Have you ever come out of a meeting completely deflated?Sure, there may have been great input, feedback, and perspective. And the intentions of the person (or people) in the room may have been good. (Or maybe it was just the opposite!) Regardless of what it was, something in it just left you feeling a little empty. Well, it just happened to me. As I dissect it, replaying the minutes in my head, I heard my inner voice telling me…
What was I thinking?! Why did I ask for that meeting?
Clearly, it wasn’t me. They’re to blame.
Maybe it was me! Opportunity, down the drain. Well done!
That inner voice can be a bastard, can’t it? So what to do? The best advice I can offer is be aware (and accept) what you are feeling, look at it as an opportunity, be willing to take some kind of action to remedy how you’re feeling, and then take action.
What does this mean for me?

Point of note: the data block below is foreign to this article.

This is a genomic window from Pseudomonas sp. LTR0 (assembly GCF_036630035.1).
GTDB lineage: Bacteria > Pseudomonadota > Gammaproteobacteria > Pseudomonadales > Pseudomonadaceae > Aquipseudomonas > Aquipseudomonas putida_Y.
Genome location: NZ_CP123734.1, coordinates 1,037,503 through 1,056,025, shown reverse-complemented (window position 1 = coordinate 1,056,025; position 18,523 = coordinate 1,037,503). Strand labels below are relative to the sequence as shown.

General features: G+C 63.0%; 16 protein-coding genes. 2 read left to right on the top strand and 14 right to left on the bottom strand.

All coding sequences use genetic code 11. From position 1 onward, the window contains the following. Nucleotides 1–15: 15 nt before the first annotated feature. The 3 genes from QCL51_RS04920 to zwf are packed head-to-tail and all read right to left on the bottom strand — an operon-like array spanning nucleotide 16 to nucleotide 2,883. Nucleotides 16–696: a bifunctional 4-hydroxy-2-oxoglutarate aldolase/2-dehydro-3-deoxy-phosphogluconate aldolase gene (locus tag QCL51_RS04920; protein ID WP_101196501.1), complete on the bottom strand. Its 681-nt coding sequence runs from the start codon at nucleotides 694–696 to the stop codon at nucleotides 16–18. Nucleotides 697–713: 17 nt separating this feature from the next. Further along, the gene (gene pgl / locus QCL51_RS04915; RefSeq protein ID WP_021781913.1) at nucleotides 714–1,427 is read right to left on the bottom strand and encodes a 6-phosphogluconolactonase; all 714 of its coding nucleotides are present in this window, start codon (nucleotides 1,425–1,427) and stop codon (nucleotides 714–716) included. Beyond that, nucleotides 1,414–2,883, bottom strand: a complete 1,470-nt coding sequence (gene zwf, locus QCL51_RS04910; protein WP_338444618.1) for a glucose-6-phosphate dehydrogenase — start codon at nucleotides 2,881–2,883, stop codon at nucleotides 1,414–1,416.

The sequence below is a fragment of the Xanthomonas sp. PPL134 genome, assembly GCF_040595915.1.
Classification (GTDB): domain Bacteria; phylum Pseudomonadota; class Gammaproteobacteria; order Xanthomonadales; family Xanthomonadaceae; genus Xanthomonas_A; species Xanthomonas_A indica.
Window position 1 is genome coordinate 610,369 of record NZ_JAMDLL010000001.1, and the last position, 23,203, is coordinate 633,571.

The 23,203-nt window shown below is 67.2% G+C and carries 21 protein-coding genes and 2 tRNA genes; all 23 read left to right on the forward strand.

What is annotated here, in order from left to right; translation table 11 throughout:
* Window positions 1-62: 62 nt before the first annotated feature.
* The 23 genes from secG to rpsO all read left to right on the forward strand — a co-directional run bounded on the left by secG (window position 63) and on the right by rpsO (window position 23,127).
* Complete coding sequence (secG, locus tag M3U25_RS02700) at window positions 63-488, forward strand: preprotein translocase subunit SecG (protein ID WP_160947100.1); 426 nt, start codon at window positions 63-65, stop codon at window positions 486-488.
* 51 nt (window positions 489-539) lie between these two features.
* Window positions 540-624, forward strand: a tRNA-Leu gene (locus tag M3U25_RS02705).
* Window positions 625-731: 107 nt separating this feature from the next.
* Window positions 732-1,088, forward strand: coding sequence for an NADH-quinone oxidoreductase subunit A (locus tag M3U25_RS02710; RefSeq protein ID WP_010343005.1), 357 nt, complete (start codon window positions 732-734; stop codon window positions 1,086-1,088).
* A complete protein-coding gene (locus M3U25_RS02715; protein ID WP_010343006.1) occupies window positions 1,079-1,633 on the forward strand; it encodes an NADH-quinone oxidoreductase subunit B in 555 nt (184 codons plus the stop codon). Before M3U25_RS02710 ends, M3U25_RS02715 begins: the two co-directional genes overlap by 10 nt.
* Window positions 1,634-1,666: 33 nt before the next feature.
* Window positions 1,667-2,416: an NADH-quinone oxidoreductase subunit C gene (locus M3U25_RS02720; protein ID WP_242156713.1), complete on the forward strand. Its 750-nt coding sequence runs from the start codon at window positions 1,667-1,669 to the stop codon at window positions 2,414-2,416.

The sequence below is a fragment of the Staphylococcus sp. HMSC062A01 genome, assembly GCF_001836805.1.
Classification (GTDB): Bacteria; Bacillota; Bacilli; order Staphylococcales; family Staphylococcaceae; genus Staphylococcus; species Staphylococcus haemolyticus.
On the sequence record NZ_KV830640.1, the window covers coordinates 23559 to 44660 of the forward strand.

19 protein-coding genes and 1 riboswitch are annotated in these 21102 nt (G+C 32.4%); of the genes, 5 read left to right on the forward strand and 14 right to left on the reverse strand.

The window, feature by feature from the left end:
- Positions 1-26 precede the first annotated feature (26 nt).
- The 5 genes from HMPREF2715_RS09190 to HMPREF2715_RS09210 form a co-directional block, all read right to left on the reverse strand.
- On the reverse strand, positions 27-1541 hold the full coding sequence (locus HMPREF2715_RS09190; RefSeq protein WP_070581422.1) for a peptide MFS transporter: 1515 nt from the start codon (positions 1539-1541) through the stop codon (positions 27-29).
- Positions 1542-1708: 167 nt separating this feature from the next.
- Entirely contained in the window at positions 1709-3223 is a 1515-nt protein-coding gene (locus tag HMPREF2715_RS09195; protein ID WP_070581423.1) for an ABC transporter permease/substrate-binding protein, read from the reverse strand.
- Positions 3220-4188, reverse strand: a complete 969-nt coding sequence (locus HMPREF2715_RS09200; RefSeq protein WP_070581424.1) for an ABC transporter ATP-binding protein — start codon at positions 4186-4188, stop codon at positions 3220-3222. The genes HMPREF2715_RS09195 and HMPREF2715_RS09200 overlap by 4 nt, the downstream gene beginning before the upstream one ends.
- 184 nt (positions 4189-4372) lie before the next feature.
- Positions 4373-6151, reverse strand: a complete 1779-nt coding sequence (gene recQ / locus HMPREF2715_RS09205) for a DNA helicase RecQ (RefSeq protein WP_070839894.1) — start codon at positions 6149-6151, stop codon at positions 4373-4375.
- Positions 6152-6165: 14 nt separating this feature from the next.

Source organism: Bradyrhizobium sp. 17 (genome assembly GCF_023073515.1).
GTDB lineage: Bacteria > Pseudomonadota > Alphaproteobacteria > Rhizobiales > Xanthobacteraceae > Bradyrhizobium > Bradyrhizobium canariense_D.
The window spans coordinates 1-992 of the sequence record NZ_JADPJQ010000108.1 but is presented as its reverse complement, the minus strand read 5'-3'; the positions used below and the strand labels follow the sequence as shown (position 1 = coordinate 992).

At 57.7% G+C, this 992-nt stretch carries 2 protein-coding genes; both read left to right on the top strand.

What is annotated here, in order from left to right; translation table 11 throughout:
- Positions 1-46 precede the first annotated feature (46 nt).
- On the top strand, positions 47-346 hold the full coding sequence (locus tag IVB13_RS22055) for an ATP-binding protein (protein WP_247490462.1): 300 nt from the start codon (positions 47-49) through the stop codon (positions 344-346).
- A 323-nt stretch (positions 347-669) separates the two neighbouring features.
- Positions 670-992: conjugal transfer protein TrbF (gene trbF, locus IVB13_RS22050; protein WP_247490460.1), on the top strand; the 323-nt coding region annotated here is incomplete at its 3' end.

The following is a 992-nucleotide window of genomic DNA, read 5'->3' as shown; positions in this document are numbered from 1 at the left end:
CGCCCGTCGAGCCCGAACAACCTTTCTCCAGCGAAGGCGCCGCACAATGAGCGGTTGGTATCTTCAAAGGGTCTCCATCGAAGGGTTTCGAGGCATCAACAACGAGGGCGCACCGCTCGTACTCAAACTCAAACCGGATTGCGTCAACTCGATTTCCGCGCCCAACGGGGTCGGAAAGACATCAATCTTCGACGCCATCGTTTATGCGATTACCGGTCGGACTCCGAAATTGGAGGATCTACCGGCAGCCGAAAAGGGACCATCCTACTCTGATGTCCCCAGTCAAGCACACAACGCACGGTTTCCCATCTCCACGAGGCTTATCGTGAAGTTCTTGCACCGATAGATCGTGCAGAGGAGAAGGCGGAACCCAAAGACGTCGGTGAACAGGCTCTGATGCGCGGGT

My first step was to go back to my company’s (and my own) core values. Doing so allows me to look at things through the lens of what is truly important to me, the DNA of my beliefs and actions. Three in particular resonate right now: “Float like a butterfly, sting like a bee,” (analyze, but not too much, and then be action oriented), “I have a glass,” (this is an opportunity to learn) and, “Try. Try. Try!” (be a problem solver, maximize the situation).
Next, I asked myself a few key questions, including:
What role did I play?
What did I want to get out of the meeting? Was I clear enough in advance?
How could have it gone differently? What would have made the difference?
In answering these questions, here are some tips that I developed to make things go better in the future. (Take note, you can use these not only when setting up a meeting, but also when you are invited to attend.)
- Have a clear idea of why you want to have the meeting.
- Define an objective for the meeting.
- Develop an agenda, even if it’s loose and only in your head.
- Have an idea of what you want to get out of the meeting.
- Know the critical things you want to say, communicate, or ask.
- Listen. Rather, be present and actively listen.
- Make sure to note any action items that come up.
- If anything hasn’t been answered, ask!
- End the meeting when it’s done. Don’t linger for the sake of lingering.
- Follow up. If appropriate, say thank you!
Bonus tip: Set the intention to make your next meeting better than the last.